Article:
Agatha Mary Clarissa Miller popularly known as Agatha Christie was born on 15 September 1890 at Torquay, Devon, South West England. She was home schooled largely by her father, an American. Her mother, Clara was an excellent storyteller, did not want her to learn to read until she was eight but Agatha, bored and as the only child at home taught herself to read by the age of five.
Christie’s writing career began during the war after she was challenged by her sister to write a detective story to which she answered with The Mysterious Affair at Styles, which was turned down by two publishers before it was eventually published in 1920. She merged as a topselling English detective novelist and playwright whose have been translated into some 100 languages.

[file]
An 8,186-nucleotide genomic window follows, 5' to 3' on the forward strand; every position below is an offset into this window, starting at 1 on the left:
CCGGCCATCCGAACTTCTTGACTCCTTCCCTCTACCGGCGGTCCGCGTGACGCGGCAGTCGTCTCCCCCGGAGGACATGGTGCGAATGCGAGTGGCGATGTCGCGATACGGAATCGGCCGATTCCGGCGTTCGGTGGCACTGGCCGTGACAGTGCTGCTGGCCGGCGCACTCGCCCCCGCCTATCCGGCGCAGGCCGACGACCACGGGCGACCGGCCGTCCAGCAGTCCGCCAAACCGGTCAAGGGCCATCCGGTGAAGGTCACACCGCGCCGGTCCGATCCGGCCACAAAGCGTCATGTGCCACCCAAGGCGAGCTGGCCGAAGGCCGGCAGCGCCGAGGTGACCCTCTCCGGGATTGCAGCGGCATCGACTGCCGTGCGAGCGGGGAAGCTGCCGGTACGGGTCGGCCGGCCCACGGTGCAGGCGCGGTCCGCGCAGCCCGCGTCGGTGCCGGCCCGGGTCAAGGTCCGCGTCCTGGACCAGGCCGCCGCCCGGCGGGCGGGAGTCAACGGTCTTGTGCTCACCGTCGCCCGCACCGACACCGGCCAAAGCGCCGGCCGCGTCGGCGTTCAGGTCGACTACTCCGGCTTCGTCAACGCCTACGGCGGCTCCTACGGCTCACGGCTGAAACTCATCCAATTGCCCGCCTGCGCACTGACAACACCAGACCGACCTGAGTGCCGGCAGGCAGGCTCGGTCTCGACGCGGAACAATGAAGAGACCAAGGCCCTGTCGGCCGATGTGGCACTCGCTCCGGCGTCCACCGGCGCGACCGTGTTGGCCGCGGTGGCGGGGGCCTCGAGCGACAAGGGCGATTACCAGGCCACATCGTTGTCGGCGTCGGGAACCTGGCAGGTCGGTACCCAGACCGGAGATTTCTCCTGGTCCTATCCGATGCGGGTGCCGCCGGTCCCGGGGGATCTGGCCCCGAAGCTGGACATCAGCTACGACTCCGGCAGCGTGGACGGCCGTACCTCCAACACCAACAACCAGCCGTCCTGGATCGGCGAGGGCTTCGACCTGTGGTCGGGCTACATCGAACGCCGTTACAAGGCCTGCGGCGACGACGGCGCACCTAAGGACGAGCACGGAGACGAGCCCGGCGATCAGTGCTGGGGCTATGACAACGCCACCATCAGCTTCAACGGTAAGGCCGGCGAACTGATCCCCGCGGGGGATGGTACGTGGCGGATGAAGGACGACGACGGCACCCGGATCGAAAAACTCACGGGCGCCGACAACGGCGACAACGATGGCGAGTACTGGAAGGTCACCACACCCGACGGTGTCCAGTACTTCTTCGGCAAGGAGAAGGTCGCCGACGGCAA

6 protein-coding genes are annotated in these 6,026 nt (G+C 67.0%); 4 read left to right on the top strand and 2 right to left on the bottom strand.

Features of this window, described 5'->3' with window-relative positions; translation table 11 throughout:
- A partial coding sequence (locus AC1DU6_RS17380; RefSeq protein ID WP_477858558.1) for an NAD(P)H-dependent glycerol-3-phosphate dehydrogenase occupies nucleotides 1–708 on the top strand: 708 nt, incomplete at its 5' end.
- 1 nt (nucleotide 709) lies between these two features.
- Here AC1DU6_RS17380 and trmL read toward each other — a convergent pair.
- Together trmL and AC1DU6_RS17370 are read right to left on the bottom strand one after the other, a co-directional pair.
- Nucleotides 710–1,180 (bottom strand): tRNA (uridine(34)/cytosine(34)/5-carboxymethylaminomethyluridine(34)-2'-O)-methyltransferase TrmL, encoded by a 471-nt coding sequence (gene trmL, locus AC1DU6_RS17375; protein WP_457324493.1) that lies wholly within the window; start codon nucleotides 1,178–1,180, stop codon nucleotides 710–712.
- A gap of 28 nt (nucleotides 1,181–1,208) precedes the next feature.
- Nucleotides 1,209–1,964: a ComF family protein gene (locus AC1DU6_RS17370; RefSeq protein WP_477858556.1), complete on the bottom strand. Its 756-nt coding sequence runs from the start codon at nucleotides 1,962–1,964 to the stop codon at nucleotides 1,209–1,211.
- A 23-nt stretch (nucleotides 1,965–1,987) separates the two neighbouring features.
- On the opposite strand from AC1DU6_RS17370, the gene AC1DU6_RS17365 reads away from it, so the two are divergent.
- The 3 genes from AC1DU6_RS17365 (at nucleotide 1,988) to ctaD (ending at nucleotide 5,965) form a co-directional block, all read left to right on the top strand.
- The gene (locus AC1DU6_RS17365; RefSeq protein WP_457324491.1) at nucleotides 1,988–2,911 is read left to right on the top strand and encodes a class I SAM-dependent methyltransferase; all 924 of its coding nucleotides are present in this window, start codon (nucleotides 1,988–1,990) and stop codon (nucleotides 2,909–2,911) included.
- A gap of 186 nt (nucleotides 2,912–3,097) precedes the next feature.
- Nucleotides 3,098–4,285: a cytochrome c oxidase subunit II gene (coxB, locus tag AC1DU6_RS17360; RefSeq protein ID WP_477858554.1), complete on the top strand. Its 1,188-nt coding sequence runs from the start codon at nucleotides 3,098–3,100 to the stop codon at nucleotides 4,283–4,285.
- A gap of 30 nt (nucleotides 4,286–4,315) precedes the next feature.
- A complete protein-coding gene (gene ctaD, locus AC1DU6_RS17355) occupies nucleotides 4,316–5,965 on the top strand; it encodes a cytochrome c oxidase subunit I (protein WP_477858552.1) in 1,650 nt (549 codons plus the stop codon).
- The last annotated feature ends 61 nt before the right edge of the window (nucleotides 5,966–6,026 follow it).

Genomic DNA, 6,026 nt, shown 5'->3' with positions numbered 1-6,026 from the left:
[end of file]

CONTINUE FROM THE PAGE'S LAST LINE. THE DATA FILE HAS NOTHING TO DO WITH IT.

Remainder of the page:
The Mysterious Affair at Styles (1920), introduced Hercule Poirot, her eccentric and egotistic Belgian detective; Poirot reappeared in about 25 novels and many short stories before returning to Styles, where, in Curtain (1975), he died. She also wrote romantic nondetective novels, such as Absent in the Spring (1944), under the pseudonym Mary Westmacott. She passed away on January 12, 1976. Her Autobiography (1977) appeared posthumously.